Industry Program Biographies
Stephen A. Boppart, Professor, Electrical & Computer Engineering, University of Illinois, USA
Prof. Boppart graduated from the University of Illinois at Urbana-Champaign (UIUC) in 1990 with a B.S. in Electrical Engineering and an option in Bioengineering. Continuing at UIUC, he completed his M.S. in Electrical Engineering in 1991, where he developed microfabricated multi-electrode arrays for neural recordings. From 1991 to 1993, at the Air Force Laser Laboratory in San Antonio, Texas, he conducted research on laser-tissue interactions in the eye, helping establish national laser safety standards. Prof. Boppart then went on to MIT, receiving his Ph.D. in 1998 in Medical and Electrical Engineering. His doctoral studies included the development of optical coherence tomography in Prof. Jim Fujimoto's laboratory. As part of a joint program between MIT and Harvard, Prof. Boppart completed his M.D. from Harvard Medical School in June 2000. Currently, Prof. Boppart is a full professor with appointments in the Departments of Electrical and Computer Engineering, Bioengineering, and Medicine at UIUC. He is Head of the Biophotonics Imaging Laboratory at the Beckman Institute for Advanced Science and Technology and along with a team of 25 researchers, is investigating novel optical diagnostic imaging technologies for basic science and translational clinical applications. From 2006-2008, he served as Founding Director of the Mills Breast Cancer Institute, and holds a joint position with Carle Foundation Hospital and Carle Clinic Association in Urbana, Illinois. His efforts included constructing a new building and developing new infrastructure to support translational research and technology development in breast cancer research between UIUC and Carle Foundation Hospital. Currently he is initiating efforts to direct a campus-wide Illinois Imaging Initiative intended to leverage the strengths and diversity of over 100 faculty working in all aspects of imaging science, technology, and application.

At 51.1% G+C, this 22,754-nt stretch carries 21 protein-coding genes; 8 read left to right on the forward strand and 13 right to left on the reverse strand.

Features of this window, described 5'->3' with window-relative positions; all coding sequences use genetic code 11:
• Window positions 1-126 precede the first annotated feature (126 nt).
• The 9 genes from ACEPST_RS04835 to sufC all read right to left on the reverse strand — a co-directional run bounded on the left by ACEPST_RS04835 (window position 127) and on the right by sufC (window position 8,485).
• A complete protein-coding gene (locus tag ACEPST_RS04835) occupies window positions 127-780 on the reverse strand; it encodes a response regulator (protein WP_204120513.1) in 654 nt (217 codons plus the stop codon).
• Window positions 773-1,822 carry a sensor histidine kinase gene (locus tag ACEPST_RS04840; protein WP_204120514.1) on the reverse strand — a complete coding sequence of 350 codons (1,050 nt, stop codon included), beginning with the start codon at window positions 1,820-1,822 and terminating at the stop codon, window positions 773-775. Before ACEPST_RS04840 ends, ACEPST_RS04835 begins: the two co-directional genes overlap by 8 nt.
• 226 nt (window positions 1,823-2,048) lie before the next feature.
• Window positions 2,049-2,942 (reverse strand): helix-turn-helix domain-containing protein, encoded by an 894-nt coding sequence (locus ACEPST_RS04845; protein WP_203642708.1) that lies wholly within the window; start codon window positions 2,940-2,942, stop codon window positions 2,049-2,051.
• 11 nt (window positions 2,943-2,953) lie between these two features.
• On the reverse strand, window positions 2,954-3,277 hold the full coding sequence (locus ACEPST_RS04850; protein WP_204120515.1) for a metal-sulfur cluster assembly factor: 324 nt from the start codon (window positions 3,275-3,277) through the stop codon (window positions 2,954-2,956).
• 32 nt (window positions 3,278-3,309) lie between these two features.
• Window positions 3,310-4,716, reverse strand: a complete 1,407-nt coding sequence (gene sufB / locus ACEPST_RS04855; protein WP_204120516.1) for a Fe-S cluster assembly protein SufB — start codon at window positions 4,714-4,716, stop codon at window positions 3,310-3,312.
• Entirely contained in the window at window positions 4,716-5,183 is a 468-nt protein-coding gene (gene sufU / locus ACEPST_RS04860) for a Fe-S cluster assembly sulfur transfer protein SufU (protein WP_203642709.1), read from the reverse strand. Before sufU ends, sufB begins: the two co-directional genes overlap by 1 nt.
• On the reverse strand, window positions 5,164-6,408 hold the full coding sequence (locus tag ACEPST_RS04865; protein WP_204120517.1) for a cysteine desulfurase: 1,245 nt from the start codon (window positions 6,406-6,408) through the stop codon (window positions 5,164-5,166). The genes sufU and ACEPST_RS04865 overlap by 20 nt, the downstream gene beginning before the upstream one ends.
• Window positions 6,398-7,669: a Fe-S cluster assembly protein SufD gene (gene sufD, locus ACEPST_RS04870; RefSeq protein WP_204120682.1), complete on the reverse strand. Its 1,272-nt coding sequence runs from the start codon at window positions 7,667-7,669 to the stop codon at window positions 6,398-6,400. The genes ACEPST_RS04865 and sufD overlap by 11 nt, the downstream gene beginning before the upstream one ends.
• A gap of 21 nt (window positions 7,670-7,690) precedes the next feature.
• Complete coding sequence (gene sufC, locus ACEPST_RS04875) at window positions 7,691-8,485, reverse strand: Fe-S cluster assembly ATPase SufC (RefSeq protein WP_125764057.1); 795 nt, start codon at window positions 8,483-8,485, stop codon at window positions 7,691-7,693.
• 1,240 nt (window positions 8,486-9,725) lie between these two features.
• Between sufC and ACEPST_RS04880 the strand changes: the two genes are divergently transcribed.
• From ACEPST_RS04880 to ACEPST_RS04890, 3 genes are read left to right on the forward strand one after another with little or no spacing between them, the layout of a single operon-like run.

David Cuccia, CTO and CEO, Modulated Imaging, Inc., USA
David Cuccia Ph.D. is CTO and CEO of Modulated Imaging, Inc, founded in 2005, which is developing a non-invasive tissue imaging system, the OxImager™, for assessment of tissue health in applications of surgical guidance and wound care. David developed the underlying technology (spatial frequency domain imaging, or SFDI) as the subject of his PhD dissertation in the Biomedical Engineering department at UC Irvine. In collaboration with UC Irvine faculty has raised approximately $6.5M in SBIR/STTR grants and contracts to bring the technology to market. He is a co-inventor of the SFDI technique with four awarded patents, and a co-author of over 40 SFDI-related publications.
Robert Nordstrom, Program Director, Cancer Imaging Program at the National Cancer Institute of NIH, USA